Obama Administration Shaking Down Banks To Fund Political Allies

Randy DeSoto
Western Journalism

The Obama administration once again appears to be employing extra-constitutional ways to get around Congress and fund many of its favorite organizations, some of which are engaged in political activities.

The Wall Street Journal reports that the administration in 2012 set up the Residential Mortgage-Backed Securities Working Group, a coalition of federal and state regulators and prosecutors set up to “identify, investigate, and prosecute instances of wrongdoing” in the residential mortgage-backed securities market.

In conjunction with the Justice Department, the RMSB has reached multimillion-dollar settlements with nearly major bank in the country.

The settlements include $5.1 billion from Goldman Sachs; Morgan Stanley, $3.2 billion; Citigroup, $7 billion; J.P. Morgan Chase, $13 billion; and Bank of America, the largest of them all, $16.65 billion.

The administration then turns around and incentivizes and informs these banks they can pay down their penalties by “donating” to a list of approved organizations, on a better than two-for-one dollar basis.

For example, Bank of America donated “$1.15 million to the National Urban League, which counts as if it were $2.6 million against the bank’s settlement. Similarly, $1.5 million to La Raza takes $3.5 million off the total amount of ‘consumer relief’ owed by the bank. There are scores of other examples,” The Wall Street Journal reported.

There is no cap on the amount banks can use these donations to bring down the penalties assessed.

“Many of these groups engage in voter registration, community organizing and lobbying on liberal policy priorities at every level of government,” the Journal noted. “They also provide grants to other liberal groups not eligible for payouts under the settlements. Thanks to the Obama administration, and the fungibility of money, the settlements’ beneficiaries can now devote hundreds of thousands or even millions of dollars to these activities.”

“It appears that DOJ is systematically subverting Congress’s budget authority by using the settlements to funnel money to favored activist groups,” said House Judiciary Chairman Bob Goodlatte, R-Va., and House Financial Services Chairman Jeb Hensarling, R-Texas, in a May 2015 letter to Attorney General Loretta Lynch, the Washington Examiner reported.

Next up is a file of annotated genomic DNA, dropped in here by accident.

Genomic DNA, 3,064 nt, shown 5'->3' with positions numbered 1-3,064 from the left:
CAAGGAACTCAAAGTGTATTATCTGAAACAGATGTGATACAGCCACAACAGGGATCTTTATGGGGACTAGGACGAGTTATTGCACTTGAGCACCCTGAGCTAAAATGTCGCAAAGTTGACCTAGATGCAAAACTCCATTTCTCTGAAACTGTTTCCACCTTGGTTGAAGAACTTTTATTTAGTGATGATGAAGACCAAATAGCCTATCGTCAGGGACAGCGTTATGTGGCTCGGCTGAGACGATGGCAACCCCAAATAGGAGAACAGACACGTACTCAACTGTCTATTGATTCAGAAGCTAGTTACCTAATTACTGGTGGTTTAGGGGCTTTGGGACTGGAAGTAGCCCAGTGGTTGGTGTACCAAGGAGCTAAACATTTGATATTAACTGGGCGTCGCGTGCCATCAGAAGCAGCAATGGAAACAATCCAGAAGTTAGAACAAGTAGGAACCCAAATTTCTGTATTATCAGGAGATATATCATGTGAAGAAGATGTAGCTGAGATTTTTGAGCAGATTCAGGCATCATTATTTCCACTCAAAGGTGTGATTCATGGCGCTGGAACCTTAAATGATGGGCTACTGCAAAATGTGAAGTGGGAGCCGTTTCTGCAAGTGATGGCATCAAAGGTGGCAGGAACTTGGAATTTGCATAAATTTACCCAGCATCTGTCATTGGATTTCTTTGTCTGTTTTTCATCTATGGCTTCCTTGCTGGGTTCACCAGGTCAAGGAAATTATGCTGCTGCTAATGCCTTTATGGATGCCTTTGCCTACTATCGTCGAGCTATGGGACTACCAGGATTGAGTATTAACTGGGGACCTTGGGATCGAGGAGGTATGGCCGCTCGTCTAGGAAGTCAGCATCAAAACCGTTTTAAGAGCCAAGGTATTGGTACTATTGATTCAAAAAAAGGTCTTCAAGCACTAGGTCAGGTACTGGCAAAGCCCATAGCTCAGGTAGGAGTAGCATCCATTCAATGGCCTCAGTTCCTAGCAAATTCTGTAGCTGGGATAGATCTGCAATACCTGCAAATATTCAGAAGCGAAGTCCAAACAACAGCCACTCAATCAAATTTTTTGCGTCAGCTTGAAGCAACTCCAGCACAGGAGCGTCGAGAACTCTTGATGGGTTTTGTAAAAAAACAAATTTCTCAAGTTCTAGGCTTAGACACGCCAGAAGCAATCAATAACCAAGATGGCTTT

A 2012 U.S. Attorneys’ Bulletin explicitly stated the reason to have the banks make these donations is to the circumvent the law regarding penalties being paid directly to the Treasury and avoid having to go through the normal appropriations process.

“First, it is important that a plea agreement containing a community service provision be negotiated and executed prior to the admission of guilt,” the memo stated. Doing it this way “minimize[s] the risk that the government might be deemed to be in constructive receipt of the community service funds, which would raise [Miscellaneous Receipts Act] concerns.”

According to the Journal, Rep. Goodlatte introduced “a bill in April that would prevent government officials from enforcing settlements that funnel money to third parties, and it needs to gain wider traction with his colleagues. The political shakedowns disguised as public service must end.”

As reported Western Journalism, as a means of mitigating the disastrous financial impact the Affordable Care Act is having on insurers, the Obama administration announced earlier this year it will hand out over $7 billion to companies from fees collected through the ACA.

The only problem is the law authorizes a fixed share of those funds to be used for that purpose and the rest is to go Treasury’s general funds. The administration has handed over all the funds collected without obtaining a change in the law.